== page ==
Tuesday, July 31, 2007

Choosing the Candidates

The Utah Taxpayers Blog has an article on the nomination process for the school board. They claim that the canidates for the board are chosen by the UEA (Utah Education Association). The general election is just a rubber stamp for the members chosen by the UEA. Since one stakeholder in education conrols the nomination process, they pretty much control the whole shebang. The fact that other stakeholders are cut out of the process is probably a major reason why the current trend is for parents to pull their students out of public schools and put them in Charter or Private Schools.

Some people want to make the school board nominations partisan. The different parties would put up candidates. So, I guess we would start seeing Republican School boards in republican districts and Democratic boards in Democratic controlled districts. Others don't like this reform because it makes yet another part of the system divided on the silly Republican/Democrat partisan rift. The big benefit of being partisan is that it would be easier for a person who wants to be on the board to run for the position.

I brought this up because it shows the type of decisions that need to be made in building a system that is open to public discourse. It seems to me that there should be other ways for a system to be open than the party system. You could allow nominations from more than just the UEA, or have an independent non-partisan primary.


Anonymous said...

How about making those seats elected by proportional representation so candidates from outside the two incumbent political parties have a fair chance of being elected to one of those seats?

Scott Hinrichs said...

Our current method of electing state school board members sounds something like the way the Politburo used to work in the USSR "elections". The process needs to be fixed, but is going partisan the way to do it? I like the idea of a non-partisan primary.

According to this article, proportional representation creates dysfunctional elected bodies.

Anonymous said...

Beneficiaries of the incumbent regime may have a different understanding of what is meant by "dysfunctional" (e.g., power may cease operating to their individual benefit) than the rest of us do. So Mr. Utley's defense of the status quo, which ignores counter-examples such as the economic success of Ireland ("the Celtic Tiger") and its use of proportional representation through the Single Transferable Vote method -- is understandable.

Proportional representation elections do not have to be partisan. Indeed, the City of Cambridge's Election Commission administers its City Council elections in a non-partisan way.

The City of Cambridge received good or excellent ratings from 62 percent of its residents in a recent survey, and 86 percent rate their quality of life and Cambridge as a place to live as good or excellent.

y-intercept said...

My thoughts are that we should have different voting mechanisms at different levels of society.

I am not sure if proportional representation is the best thing for School Boards. Unlike a legislature where you want the legislative body to be representative of the society at large, the school board should be weighted toward the people who use the schools. So you would want preference toward the academic community, and the parents. Personally, I think it would be cool if the students got to vote for the board as well.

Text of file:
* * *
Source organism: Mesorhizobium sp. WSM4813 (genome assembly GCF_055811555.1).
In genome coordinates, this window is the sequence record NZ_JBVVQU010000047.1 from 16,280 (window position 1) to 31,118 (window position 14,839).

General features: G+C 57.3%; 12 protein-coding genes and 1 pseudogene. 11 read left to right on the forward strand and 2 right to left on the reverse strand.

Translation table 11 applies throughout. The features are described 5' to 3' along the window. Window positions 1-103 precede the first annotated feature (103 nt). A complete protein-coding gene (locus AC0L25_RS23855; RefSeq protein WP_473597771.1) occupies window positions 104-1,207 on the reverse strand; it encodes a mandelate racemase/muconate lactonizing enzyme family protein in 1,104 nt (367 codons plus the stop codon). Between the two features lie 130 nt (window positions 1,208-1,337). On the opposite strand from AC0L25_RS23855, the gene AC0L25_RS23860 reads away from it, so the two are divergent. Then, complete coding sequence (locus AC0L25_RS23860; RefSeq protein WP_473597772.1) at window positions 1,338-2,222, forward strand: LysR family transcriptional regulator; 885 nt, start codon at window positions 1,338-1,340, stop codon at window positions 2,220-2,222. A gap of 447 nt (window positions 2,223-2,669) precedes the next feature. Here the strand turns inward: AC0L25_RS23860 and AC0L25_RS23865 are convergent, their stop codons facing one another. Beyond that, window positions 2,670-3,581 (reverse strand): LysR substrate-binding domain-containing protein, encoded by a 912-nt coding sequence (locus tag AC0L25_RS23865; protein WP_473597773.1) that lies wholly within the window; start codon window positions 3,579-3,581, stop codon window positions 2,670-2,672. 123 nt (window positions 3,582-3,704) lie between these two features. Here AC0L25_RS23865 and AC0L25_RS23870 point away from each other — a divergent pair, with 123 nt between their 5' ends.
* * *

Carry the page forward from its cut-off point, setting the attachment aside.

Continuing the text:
The business community would want to give some input on the skills needed by the society.

The school board is a little bit like a business board of directors. You want to have some filters that give preference to the stakeholders. The UEN model gives complete control to only one stakeholder.

The cambridge model looks like it would be best suited for a city government, or even a legislature.

Anonymous said...

Everyone is a stakeholder in the government schools, at least if one believes the UEA's claim that they are "our public schools."

I disagree with that characterization. If I'm an "investor" in the government schools, to whom may I sell my shares?

The school board in Amarillo, Texas uses a form of proportional representation called "cumulative voting." And Cambridge, Massachusetts also uses proportional representation to elect members to its school committee.

Corporations also routinely provide proportional representation on their Boards of Directors based on share ownership.

See, e.g.,

Form 8-K for BIOMET INC, June 7, 2007

General Investment Authority (Yemen), Article 51

But see

(Proportional representation offered to avoid hostile takeover)

(Hostile takeover bid succeeds, most of former board of directors replaced)

y-intercept said...


your comments morph into a very strong argument against public ownership of schools. When you force the public to own the schools, then you create the situation where everyone is a stakeholder, rather than having a targetted stakeholder.

Of course, when you have confused ownership, you open the doors to a group like the UEN that reads a book on Marx and declare "We are the peoples," then take control